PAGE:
It took over 30 years after the release of the first Assamese production, Joymoti, in 1935 for a serious-minded and realistic film to be made. The honour belongs to Padum Barua’s Gonga Chilonir Pakhi (The Wings of the Albatross), which was released on March 12, 1976.

Jyotiprasad Agarwalla’s Joymoti was followed by several Assamese films, but most of them were populist entertainers. Even Piyoli Phukan, the first Assamese film to receive the President’s Certificate in 1956, had melodramatic overtones. Box office milestones included the comedy Ito Sito Bahuto (1963) and Dr Bezbarua (1969), but it took Gonga Chilonir Pakhi to buck the trend.

“When it comes to realistic and humane films, after Jyotiprasad it was Padum’s turn to defy prevailing norms,” said film critic Manoj Barpujari. “Against the backdrop of neo-realism in the Indian cinema of the 1970s, his maiden venture was a realistic film with questions on the post-independence development model told through the story of a widow.”

‘Gonga Chilonir Pakhi’.

Barua based his debut on the novel of the same name by Lakshminandan Bora. Shot in black and white by Film and Television Institute of India graduate Indukalpa Hazarika, the movie features mostly non-professional actors. It’s the story of Basanti, a young woman who starts dreaming of a new life with her former lover, Dhananjay, after her husband’s death. The film was produced with the savings of Barua and his friends and relatives. Barua also composed the musical score.

The opening images of a deserted river bank, a tern and a bamboo forest wordlessly introduce viewers to the solitary world of the protagonist. Dhananjay and Basanti communicate largely through letters. Other narrative motifs include the boat and the cycle – the boat signifies the yearning for love, while the cycle serves as a sign of freedom. The sounds of a toad’s croak, a vixen’s howl, the clicking of the loom, the pounding of the husking pedal, the chirping of birds and hymns from the prayer hall combine to bring an ethnographic realism to the narrative.

According to renowned Assamese critic Hiren Gohain, “The tragic failure of a social evolution is reflected movingly in a story of crushed dreams of individuals. This is not just an issue of the village versus the town; rather this is a story of a tragic premature death of a possibility of a complete society.”

Padum Barua.

Born on February 11, 1924, in Jorhat, Barua was exposed to the films of Pramathesh Chandra Barua, Debaki Bose, V Shantaram, Himansu Rai and Bimal Roy as a child. In 1943, he enrolled at Banaras Hindu University, where he experienced the cinematic innovations of masters such as Vsevolod Pudovkin, John Ford and Victor Fleming.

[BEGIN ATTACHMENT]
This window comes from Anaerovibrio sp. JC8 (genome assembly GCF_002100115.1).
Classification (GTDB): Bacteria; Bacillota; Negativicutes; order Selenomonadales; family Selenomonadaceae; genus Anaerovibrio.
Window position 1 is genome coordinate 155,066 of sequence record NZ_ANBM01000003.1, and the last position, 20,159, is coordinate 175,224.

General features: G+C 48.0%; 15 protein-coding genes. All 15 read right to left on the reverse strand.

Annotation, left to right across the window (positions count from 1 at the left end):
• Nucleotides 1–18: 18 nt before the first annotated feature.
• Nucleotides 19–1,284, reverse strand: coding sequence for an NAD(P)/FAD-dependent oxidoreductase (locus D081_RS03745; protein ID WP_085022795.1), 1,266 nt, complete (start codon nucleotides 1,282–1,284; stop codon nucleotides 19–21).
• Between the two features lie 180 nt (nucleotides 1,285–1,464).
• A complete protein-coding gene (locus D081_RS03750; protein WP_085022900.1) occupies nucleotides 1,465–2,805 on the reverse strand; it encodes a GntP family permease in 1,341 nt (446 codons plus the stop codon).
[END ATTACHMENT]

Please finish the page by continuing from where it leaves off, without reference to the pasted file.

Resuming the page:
In 1948, Barua started working as a statistical officer for the Assam government in Shillong, which was then the capital of Assam. His cinephilia grew deeper in Shillong. He watched several American, British and Russian films. The post World War II works of Ford, Charlie Chaplin, William Wyler, John Huston and Billy Wilder left a deep impact on Barua’s cinematic sensibilities. The book Film by renowned film critic Roger Manville also helped Barua enrich his cinematic sensibilities.

In 1962, Barua and other film enthusiasts formed the Shillong Film Society, the first in northeast India. The society held seminars, conferences and festivals on the art of cinema. During this period, Barua also became acquainted with filmmakers and critics, including Ritwik Ghatak and Marie Seton.

After years of being a student of cinema, Barua established himself as a worthy practitioner in his debut feature. However, he never made another film. Gonga ChilonirPakhi impressed the critics, but it was a commercial failure. Barua did make a documentary on Assamese folk dances for the Assam government, titled Ojapali, somewhere around 1986 or ’87.

The cineaste continued to work in the Department of Statistics until his retirement, said film critic Bitopan Borborah, who is also a relative. “Padum was an intellectual, he never tried or pushed for financiers,” Borborah said.

Barua continued to pursue his interest in cinema in other ways. His book Chalachitra Prasanga (About Film) is an outstanding contribution to film studies. Barua was also an accomplished flute player and a music connoisseur. He died on July 26, 2006, in Guwahati.

Gonga Chilonir Pakhi has largely disappeared from circulation. Its screenplay was published as a book that is out of print. The movie is available on a two-disc VCD. The National Film Archive of India in Pune does not have a 35mm print. There is a version on YouTube that has been uploaded by Himjyoti Talukdar, who runs the webzine Enajori, but it is without subtitles.

‘Gonga Chilonir Pakhi’.